Remember that Aston Martin Bulldog restoration we rambled on about back in February? Well, it’s finally been unveiled at this year’s Concours of Elegance, Hampton Court Palace, and as you’d expect caused quite a stir…
Designed by William Towns and powered by a thirsty 5.3 litre V8 and twin-turbo power plant, the gull-winged Bulldog could reach 0-100mph in around 10.1 seconds and had a reported top speed close to 200mph, making it the fastest production car of its time. Aston Martin created the road-going supercar to prove that it was not only a small company of renowned motoring artisans but that its engineering prowess was also world-class.
Nearly 40 years later Shropshire based Classic Motor Cars has successfully carried out the 18-month nut and bolt restoration which two Royal Naval apprentices unveiled at the Concours of Elegance event.
The nut and bolt restoration which saw technicians at Classic Motor Cars in Bridgnorth, Shropshire, spend more than 6,000 hours working on the car, which caught the headlines of the world’s media in 1980 and then disappeared after further testing of the ‘dart-like’ Aston was suspended following the appointment of AML chairman Victor Gauntlett in 1981.
Son of Victor Gauntlett and project leader, Richard Gauntlett:
“It became something of a mythical beast and disappeared from view when it was purchased from Aston Martin by a Middle Eastern buyer. Over the years Bulldog was ‘sighted’ in various locations around the world before turning up in the United States where it was bought by Phillip Sarofim, who has flown to the UK for the unveiling of the car.”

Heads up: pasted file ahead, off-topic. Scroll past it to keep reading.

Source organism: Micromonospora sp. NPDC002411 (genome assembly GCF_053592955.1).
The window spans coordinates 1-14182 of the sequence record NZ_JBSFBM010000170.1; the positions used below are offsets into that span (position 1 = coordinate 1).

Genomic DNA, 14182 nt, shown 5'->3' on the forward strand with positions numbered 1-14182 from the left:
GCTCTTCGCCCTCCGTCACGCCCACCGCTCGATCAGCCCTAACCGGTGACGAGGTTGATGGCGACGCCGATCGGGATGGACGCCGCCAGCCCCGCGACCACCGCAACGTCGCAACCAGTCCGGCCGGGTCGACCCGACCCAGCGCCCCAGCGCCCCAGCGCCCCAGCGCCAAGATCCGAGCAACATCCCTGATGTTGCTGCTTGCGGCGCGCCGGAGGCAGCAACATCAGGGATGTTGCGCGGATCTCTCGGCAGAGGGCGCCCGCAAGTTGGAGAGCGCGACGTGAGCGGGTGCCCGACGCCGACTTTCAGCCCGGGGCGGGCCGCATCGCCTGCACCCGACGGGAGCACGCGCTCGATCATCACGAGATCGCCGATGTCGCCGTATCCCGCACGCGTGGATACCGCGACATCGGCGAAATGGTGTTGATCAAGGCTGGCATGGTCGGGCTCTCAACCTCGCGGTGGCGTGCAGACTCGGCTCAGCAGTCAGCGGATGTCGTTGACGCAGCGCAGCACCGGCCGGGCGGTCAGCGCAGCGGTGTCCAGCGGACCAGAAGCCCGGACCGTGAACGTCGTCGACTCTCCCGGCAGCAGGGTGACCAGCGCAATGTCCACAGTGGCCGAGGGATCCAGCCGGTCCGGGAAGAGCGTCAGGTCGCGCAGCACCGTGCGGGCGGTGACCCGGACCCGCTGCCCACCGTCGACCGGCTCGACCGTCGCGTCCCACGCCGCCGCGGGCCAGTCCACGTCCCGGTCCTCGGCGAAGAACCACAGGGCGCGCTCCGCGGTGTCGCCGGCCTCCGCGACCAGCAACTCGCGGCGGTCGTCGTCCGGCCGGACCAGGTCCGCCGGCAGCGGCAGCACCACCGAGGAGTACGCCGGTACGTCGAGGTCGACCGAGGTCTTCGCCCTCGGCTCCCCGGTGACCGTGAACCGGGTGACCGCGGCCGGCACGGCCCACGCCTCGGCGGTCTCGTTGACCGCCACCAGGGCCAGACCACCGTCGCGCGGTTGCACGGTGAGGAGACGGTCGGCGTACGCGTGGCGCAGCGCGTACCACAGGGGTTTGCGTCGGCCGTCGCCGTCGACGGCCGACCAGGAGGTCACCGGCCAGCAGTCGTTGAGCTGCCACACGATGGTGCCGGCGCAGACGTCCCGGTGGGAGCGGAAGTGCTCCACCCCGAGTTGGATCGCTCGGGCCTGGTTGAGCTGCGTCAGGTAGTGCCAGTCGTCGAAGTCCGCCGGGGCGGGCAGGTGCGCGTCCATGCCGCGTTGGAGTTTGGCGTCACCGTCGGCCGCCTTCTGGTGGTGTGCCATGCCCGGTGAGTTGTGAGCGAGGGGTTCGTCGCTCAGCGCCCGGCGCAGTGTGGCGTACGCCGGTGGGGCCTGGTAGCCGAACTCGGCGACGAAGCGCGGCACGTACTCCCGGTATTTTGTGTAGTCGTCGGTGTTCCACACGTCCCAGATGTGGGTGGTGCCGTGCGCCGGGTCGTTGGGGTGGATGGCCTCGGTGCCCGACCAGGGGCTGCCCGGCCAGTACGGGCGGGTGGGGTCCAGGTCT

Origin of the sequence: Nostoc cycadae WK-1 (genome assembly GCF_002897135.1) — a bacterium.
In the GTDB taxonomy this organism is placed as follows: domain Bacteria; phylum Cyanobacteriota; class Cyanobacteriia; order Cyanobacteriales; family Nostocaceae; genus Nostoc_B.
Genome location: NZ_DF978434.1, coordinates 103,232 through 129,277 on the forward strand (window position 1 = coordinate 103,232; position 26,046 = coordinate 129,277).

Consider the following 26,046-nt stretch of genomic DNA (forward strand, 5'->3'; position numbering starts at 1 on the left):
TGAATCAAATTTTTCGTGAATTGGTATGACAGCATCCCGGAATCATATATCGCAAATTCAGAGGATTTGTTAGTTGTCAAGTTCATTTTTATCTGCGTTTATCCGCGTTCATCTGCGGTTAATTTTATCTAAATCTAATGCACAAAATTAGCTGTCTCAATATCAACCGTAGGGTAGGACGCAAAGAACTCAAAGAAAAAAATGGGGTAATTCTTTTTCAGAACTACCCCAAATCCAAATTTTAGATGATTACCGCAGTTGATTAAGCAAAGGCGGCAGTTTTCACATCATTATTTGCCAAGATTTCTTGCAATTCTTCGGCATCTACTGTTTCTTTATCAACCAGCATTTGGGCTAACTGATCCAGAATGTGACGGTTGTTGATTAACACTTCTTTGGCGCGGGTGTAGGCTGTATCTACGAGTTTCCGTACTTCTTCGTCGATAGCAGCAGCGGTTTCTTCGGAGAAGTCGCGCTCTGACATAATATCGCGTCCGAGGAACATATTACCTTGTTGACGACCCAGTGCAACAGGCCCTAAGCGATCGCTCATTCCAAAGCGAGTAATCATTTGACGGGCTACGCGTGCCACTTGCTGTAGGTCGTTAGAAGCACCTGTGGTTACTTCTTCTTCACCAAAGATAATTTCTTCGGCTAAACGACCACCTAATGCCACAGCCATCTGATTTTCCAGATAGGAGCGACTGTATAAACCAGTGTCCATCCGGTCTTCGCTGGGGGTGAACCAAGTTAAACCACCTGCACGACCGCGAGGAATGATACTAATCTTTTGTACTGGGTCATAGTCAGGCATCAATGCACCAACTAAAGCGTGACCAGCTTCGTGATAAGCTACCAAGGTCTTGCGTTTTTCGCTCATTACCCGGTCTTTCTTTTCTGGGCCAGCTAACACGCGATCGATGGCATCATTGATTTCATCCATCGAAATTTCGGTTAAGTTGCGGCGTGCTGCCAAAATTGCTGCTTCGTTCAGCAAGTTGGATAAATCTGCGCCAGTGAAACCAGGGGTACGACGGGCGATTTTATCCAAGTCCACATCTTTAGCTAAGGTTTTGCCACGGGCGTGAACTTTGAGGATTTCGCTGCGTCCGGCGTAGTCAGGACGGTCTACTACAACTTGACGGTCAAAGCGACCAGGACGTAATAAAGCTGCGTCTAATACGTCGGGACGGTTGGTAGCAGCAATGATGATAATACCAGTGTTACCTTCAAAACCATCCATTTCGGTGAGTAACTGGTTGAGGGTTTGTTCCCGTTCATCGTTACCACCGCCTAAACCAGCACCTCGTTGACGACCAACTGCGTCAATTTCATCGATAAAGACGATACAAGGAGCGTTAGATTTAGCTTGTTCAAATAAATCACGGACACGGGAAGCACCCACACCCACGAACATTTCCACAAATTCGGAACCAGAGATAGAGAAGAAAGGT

Today, Air Engineering Apprentices, Lewis Delaney, 27 years old, from Llanddulas, in North Wales, and Andrew Earl, 23 years old, from Kings Lynn who both work at the Royal Naval Air Station at Yeovilton, unveiled the car after the world-famous Corps of Drums from the Band of Her Majesty’s Royal Marines, Portsmouth (The Royal Band), carried out a ‘Mess Beatings’ to announce its presence.
David Barzilay, who looks after PR and Marketing for CMC said:
“It seemed fitting to involve the Royal Navy. CMC is an employee-owned Trust which over the years has run an Apprentice Programme, as have the Royal Navy. Our engagement with the Senior Service will see apprentices from Yeovilton, where testing of the car takes place being involved. CMC apprentices will be involved when Bulldog visits a Royal Naval warship. It will mean that old technology will meet the Royal Navy’s latest technology. Two UK icons coming together in a unique picture shoot to be announced shortly.”
CMC says they have tried to remain as faithful as possible to the original design and concept by not only returning the car to its paint and trim scheme but also engineering the car in such a way that major mechanical components are now located as the designers originally intended.
Futureproofing the car has been achieved by incorporating state-of-the-art engine management systems and modern components such as liquid-cooled turbochargers which will ensure that Bulldog is preserved for many years to come. Tests will now be carried out by Aston Martin racing driver Darren Turner to make sure that it reaches the golden 200mph target.
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